Quote 1 – preface to reviews accompanying the rejection of my application for a grant
“In reading the reviews, please keep in mind that the reviews are… [not addressed] to you, the investigator… Some reviews may contain irrelevant, non-substantive, erroneous or ad hominem statements.”
I love that last sentence – it’s both horrible and hilarious. I would probably find it less hilarious if there had actually been any ad hominem attacks in the reviews I received, but my reviewers were all professional. I can easily imagine how there might be less professionally objective reviews, however.
Scientists are real people, with real friendships and rivalries and old grudges. When you submit a paper to a journal, you are often asked to list “reviewers not recommended” – reviewers who you believe to be biased against your work. (That doesn’t mean you’re safe from them, though; I know at least one journal editor has a policy of making sure to send a paper to at least one reviewer-not-recommended, just to see what’s going on there!) When you work in one research group, you may be intentionally joining a decades-old rivalry with another research group. If your research findings contradict someone else’s, you may unintentionally start a new rivalry. Peer review always has to take into account that your peers are real people. I’d never seen the reviews come with a warning before, though!
Quote 2 – from the essay “Getting Animals In View” by Christine M. Korsgaard, in The Point
Okay, I almost never read philosophy essays. They tend to say things like, “Humans are different from all other animals because we can conceive of our own mortality,” which makes me want to demand how, exactly, the author proposes to test ability-to-conceive-of-own-mortality across a broad range of species; and how he knows that I can conceive of my own mortality (I can claim that I can, but self-reporting is notoriously unreliable); and why, exactly, a gazelle fleeing a cheetah can be said to not be able to conceive of its own mortality, since it’s definitely running away for some reason…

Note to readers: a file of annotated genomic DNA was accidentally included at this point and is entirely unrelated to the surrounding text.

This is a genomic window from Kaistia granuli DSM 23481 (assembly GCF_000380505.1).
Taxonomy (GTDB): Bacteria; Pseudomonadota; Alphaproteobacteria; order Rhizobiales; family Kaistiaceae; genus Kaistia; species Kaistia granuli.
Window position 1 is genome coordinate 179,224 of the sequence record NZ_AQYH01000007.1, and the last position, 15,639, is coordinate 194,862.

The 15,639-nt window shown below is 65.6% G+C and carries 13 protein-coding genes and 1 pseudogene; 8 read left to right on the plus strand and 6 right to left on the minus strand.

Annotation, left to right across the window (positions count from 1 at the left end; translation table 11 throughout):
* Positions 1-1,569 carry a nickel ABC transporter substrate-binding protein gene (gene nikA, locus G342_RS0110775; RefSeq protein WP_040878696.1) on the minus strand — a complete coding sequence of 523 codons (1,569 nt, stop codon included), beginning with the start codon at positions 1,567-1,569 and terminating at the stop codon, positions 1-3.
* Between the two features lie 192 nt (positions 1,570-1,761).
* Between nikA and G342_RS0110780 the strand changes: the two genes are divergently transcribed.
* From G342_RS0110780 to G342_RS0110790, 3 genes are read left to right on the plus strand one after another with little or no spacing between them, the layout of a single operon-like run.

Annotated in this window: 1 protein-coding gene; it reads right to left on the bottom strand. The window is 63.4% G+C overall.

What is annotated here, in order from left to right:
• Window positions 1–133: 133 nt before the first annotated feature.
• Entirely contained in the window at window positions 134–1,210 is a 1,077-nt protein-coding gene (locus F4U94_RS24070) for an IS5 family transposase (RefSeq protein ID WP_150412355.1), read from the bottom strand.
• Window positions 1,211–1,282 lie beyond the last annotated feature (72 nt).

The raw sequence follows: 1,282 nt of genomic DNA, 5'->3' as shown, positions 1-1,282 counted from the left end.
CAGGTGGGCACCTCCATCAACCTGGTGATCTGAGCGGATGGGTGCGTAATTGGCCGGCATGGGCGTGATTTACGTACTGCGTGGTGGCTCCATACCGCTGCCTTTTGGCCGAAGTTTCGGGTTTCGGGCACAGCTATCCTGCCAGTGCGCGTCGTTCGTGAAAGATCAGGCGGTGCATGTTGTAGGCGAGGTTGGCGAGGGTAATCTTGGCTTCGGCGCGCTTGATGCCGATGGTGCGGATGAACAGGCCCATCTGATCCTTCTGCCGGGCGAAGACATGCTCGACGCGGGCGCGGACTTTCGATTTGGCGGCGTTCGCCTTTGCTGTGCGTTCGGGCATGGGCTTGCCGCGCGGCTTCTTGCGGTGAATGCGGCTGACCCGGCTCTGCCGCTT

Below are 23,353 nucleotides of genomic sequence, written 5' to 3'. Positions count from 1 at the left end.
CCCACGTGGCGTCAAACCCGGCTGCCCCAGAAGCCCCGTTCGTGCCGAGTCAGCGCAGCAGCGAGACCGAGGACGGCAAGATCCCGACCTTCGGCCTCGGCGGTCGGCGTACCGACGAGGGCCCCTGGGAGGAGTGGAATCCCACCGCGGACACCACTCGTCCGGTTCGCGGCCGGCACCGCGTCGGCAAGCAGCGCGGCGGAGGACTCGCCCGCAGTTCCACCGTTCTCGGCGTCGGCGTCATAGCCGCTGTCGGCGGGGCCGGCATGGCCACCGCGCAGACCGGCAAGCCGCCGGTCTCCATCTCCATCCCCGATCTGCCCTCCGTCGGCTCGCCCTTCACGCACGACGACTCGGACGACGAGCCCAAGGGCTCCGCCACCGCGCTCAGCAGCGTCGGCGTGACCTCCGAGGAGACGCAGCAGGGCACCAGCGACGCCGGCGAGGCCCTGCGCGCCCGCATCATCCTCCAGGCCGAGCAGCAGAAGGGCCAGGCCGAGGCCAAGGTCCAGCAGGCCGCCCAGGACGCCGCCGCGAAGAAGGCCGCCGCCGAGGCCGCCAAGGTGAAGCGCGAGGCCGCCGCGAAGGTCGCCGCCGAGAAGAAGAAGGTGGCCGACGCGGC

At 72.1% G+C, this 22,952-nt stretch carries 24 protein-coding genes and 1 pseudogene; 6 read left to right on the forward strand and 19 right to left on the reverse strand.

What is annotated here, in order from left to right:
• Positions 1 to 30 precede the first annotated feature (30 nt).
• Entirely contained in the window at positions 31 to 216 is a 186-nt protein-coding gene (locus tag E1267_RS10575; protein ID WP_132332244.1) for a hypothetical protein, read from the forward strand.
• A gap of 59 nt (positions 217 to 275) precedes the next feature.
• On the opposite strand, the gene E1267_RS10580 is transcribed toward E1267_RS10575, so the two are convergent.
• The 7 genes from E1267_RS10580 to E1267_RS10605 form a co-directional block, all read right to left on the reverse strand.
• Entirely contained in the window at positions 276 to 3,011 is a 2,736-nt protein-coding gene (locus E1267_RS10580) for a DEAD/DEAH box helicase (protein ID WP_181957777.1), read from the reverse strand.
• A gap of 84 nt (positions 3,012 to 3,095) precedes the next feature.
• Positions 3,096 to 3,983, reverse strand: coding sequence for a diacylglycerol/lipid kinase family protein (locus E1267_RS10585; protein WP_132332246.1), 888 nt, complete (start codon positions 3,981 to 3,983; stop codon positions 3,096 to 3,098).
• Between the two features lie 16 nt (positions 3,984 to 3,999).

But this particular philosophy essay was rather wonderful. I did have some quibbles with it, but I’ll give it a pass on those because of this:
“What is important about the other animals is what we have in common: that they, like us, are the kinds of beings to whom things can be important. Like us, they pursue the things that are important to them as if they were important absolutely, important in deadly earnest—for, like us, what else can they do? When we do this, we claim our own standing as ends in ourselves. But our only reason for doing that is that it is essential to the kinds of beings we are, beings who take their own concerns to be important. The claim of the other animals to the standing of ends in themselves has the same ultimate foundation as our own…”
The essay was part of a series called “What Are Animals For?” and I love this essay’s final conclusion, that animals are for – well, for being animals. For themselves.
Anyone who has spent any time watching animals will agree that they do indeed seem to “pursue the things that are important to them as if they were important absolutely.” In other words, they behave as if they are real. Not “just” a snail or a junco or one of billions of deer mice, but an individual to whom things matter.
Of course you could argue that it isn’t hard to program a computer to prioritize things, that consciousness means this and sentience means that and animals aren’t— and so on. None of my research is concerned with this or will shed any light on it; I won’t ever rule out the possibility that juncos might be mentally empty little drones. And it doesn’t affect my research questions either way.
But research is personal; I’m not a computer, constrained to think only those thoughts proven to be correct. So—while staying scientific and objective in all of my work, of course—I indulge in a little philosophy, and allow myself to suspect that the juncos have things that are important and personal to them, too.